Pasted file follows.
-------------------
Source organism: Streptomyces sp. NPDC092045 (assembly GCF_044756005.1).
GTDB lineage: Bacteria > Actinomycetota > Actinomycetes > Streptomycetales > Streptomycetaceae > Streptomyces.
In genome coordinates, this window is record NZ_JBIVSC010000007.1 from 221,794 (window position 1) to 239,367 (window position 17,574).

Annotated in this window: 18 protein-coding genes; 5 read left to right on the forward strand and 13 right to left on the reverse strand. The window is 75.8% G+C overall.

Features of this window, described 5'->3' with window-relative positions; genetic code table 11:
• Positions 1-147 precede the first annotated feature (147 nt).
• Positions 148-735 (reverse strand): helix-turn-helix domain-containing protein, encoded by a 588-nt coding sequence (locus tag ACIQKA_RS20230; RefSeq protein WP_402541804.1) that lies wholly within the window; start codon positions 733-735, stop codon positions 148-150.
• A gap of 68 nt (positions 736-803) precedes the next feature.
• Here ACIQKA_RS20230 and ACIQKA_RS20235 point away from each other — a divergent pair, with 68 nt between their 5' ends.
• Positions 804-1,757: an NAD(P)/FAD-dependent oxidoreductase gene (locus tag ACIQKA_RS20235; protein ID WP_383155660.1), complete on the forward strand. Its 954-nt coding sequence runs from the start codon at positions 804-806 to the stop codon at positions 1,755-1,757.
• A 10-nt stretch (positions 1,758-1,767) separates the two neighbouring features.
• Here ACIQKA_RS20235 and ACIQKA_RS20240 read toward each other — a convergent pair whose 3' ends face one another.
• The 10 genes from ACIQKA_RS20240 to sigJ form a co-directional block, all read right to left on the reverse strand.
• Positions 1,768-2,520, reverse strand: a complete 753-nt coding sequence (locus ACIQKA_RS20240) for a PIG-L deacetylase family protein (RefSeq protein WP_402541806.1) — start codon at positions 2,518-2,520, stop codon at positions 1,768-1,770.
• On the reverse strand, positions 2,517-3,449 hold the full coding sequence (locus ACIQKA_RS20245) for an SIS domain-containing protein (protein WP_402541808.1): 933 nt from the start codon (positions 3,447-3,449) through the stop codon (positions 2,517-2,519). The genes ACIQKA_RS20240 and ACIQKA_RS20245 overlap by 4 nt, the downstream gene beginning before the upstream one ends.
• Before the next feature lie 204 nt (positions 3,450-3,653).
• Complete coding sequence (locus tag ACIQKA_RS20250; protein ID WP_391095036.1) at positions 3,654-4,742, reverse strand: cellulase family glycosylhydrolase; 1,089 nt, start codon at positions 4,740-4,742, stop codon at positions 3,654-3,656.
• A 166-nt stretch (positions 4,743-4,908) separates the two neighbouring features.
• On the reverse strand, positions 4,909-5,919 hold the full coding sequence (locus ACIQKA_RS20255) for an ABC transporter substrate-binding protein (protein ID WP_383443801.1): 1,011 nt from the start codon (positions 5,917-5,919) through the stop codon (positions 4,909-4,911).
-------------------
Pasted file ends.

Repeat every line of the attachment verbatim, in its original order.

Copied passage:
Source organism: Streptomyces sp. NPDC092045 (assembly GCF_044756005.1).
GTDB lineage: Bacteria > Actinomycetota > Actinomycetes > Streptomycetales > Streptomycetaceae > Streptomyces.
In genome coordinates, this window is record NZ_JBIVSC010000007.1 from 221,794 (window position 1) to 239,367 (window position 17,574).

Annotated in this window: 18 protein-coding genes; 5 read left to right on the forward strand and 13 right to left on the reverse strand. The window is 75.8% G+C overall.

Features of this window, described 5'->3' with window-relative positions; genetic code table 11:
• Positions 1-147 precede the first annotated feature (147 nt).
• Positions 148-735 (reverse strand): helix-turn-helix domain-containing protein, encoded by a 588-nt coding sequence (locus tag ACIQKA_RS20230; RefSeq protein WP_402541804.1) that lies wholly within the window; start codon positions 733-735, stop codon positions 148-150.
• A gap of 68 nt (positions 736-803) precedes the next feature.
• Here ACIQKA_RS20230 and ACIQKA_RS20235 point away from each other — a divergent pair, with 68 nt between their 5' ends.
• Positions 804-1,757: an NAD(P)/FAD-dependent oxidoreductase gene (locus tag ACIQKA_RS20235; protein ID WP_383155660.1), complete on the forward strand. Its 954-nt coding sequence runs from the start codon at positions 804-806 to the stop codon at positions 1,755-1,757.
• A 10-nt stretch (positions 1,758-1,767) separates the two neighbouring features.
• Here ACIQKA_RS20235 and ACIQKA_RS20240 read toward each other — a convergent pair whose 3' ends face one another.
• The 10 genes from ACIQKA_RS20240 to sigJ form a co-directional block, all read right to left on the reverse strand.
• Positions 1,768-2,520, reverse strand: a complete 753-nt coding sequence (locus ACIQKA_RS20240) for a PIG-L deacetylase family protein (RefSeq protein WP_402541806.1) — start codon at positions 2,518-2,520, stop codon at positions 1,768-1,770.
• On the reverse strand, positions 2,517-3,449 hold the full coding sequence (locus ACIQKA_RS20245) for an SIS domain-containing protein (protein WP_402541808.1): 933 nt from the start codon (positions 3,447-3,449) through the stop codon (positions 2,517-2,519). The genes ACIQKA_RS20240 and ACIQKA_RS20245 overlap by 4 nt, the downstream gene beginning before the upstream one ends.
• Before the next feature lie 204 nt (positions 3,450-3,653).
• Complete coding sequence (locus tag ACIQKA_RS20250; protein ID WP_391095036.1) at positions 3,654-4,742, reverse strand: cellulase family glycosylhydrolase; 1,089 nt, start codon at positions 4,740-4,742, stop codon at positions 3,654-3,656.
• A 166-nt stretch (positions 4,743-4,908) separates the two neighbouring features.
• On the reverse strand, positions 4,909-5,919 hold the full coding sequence (locus ACIQKA_RS20255) for an ABC transporter substrate-binding protein (protein ID WP_383443801.1): 1,011 nt from the start codon (positions 5,917-5,919) through the stop codon (positions 4,909-4,911).